Just have to acknowledge these visible signs can only be attributed to God our Heavenly Father.

    Praised be Jesus and Mary on this Easter, when we open the doors to Gods’ Mercy.

    Liked by 1 person

  14. Julia says:

    Thinking about what would I do if I was there on Good Friday. To be honest, shouting with the rest of the crowd “Crucify Him”. Lets face it, if Jesus was being Crucified in our day, we would be obliged to obey the Church, and if the Hierarchy told us He was an imposter and to demand His execution. We would be between a Rock and a hard place obliged to obey.

    Makes you think doesn’t it. How important it is not to judge those who claim to receive messages. Unless we can see clear heresy of course.

    What a conundrum. Those who lead us carry a very heavy responsibility. God help them.

    Liked by 1 person

  15. waitingNwondering says:

    Charlie, with regard to “the world is getting a taste of what you sometimes get,” today our parish priest mentioned the Christian martyrs in Syria and elsewhere and I had a thought, the likes of which I’ve never had before … (at least not since I was a child, when a similar thought scared me).

    What would be my response if I was told I had to either denounce Christianity or die? And what if my family (not strong Christians if at all), pressured me to denounce, in order to keep me alive? What would I say?

    What would YOU say?

    I’ve never pondered this before, having lived so long in a country that “protects” me from such difficult choices. I wonder if it will continue to do so.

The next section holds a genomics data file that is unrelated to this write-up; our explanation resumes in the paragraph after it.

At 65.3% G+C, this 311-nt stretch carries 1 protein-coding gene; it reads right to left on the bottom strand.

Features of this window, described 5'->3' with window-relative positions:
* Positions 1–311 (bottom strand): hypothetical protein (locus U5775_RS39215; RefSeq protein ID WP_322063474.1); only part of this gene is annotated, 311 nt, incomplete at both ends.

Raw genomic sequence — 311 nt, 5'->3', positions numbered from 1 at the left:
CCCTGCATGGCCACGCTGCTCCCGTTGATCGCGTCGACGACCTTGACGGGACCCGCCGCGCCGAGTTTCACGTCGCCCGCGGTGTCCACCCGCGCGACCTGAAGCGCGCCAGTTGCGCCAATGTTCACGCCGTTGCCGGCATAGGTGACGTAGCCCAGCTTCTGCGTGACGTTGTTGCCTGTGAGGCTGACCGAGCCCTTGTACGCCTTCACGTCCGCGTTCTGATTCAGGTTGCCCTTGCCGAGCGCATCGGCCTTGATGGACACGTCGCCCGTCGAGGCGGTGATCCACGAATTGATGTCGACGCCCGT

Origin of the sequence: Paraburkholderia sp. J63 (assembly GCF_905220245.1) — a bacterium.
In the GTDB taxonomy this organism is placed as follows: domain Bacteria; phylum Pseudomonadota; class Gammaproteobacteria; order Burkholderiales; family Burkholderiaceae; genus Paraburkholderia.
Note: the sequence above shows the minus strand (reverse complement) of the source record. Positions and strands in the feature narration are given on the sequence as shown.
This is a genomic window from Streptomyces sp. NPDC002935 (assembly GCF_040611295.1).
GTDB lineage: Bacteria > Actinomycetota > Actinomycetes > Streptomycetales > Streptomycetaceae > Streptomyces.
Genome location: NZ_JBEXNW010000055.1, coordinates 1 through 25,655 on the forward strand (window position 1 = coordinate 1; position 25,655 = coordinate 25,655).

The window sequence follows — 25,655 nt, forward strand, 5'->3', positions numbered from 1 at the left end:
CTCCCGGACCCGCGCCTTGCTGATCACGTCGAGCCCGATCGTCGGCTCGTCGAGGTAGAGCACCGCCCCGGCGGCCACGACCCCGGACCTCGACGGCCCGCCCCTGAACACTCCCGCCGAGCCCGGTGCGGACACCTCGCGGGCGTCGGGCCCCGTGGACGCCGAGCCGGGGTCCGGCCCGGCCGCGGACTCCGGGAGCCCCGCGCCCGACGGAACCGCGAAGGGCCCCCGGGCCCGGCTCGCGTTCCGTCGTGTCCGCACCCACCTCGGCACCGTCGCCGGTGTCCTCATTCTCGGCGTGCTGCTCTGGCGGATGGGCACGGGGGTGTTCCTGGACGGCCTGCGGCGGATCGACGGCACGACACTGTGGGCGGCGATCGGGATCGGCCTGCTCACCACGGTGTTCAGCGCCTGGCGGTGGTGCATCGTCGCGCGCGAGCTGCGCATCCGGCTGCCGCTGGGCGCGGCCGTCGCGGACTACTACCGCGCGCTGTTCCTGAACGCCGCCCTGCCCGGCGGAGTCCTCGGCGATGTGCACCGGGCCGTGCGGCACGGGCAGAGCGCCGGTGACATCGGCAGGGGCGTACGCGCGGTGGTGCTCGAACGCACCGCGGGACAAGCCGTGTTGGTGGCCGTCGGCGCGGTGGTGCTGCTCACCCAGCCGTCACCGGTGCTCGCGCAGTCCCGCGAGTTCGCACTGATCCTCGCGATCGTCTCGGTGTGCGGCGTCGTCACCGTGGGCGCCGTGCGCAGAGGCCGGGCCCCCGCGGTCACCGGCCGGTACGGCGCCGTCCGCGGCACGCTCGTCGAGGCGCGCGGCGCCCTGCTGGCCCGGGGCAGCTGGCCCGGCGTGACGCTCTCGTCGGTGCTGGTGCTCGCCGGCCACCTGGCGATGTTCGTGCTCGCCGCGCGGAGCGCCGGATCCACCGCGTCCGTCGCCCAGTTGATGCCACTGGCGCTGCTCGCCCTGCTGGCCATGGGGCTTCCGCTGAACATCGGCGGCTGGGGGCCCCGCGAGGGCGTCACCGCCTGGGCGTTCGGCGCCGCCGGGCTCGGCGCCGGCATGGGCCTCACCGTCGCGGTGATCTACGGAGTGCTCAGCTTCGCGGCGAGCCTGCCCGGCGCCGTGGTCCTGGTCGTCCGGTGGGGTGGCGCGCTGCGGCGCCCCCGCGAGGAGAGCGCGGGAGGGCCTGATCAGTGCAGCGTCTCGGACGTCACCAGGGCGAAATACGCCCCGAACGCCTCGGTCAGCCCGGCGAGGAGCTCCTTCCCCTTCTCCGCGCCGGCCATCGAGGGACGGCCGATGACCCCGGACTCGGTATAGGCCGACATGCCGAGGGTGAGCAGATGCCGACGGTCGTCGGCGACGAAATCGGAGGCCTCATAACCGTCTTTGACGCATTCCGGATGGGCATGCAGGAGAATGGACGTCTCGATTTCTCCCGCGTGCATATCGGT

PAX!

    Like

    • charliej373 says:

      Who can know with certainty, Waiting? St. Joan of Arc, during her trial, told friends that she could not be sure what things she might say under torture or duress – and to please give witness of her intention to serve the Lord faithfully whatever she might say in agony. As it turned out, she kept public faith to the end – but she, too, made provisions for if she weakened.

      I have dealt with many things…I lived outside for a year and a half and persisted though I went through more ordeals than you will ever know. In politics, numerous times powerful officials threatened to have me destroyed or even thrown in jail unless I did such and such. Others tried to seduce me with cushy benefits. Others threatened to manufacture lies about me – and some did. Nonetheless, I stayed where I stood, neither caving to any pressure nor failing to act for fear that it might look bad. Five times I had professional investigators following and studying me, once for six full months. I do not know with certainty what I would do if put to that test, but I have been put to the test repeatedly and though it has often been an agony, thus far I have stayed true.

      In the larger sense, I think it is a foolishness bordering on vanity to worry overmuch about such things. Take the next right step…if you live that with fortitude, that will both carry you and develop the habits of heart and mind to make it easier. For the truth is, rarely does it take the threat of death to corrupt a soul…far too many are corrupted by the fear of people speaking ugly about them. Do not fear the former, for you can trust to God’s mercy when you fold under mortal coercion: fear the latter, for you are fully culpable when you fold for such pathetic reasons.

      Liked by 4 people

      • Michelle says:

        I admire your courage, Charlie. Thank you for all you do.

        Liked by 2 people

        • Kim Johnston Hocutt says:

          Michelle, I know he is my brother, but I know, and have seen in person how some have mocked him, I know the physical pain he suffers, I appreciate all he does. He has been there for me since I was a small kid, and he still is whenever I need him! Thanks Lar! I love you!

          Liked by 3 people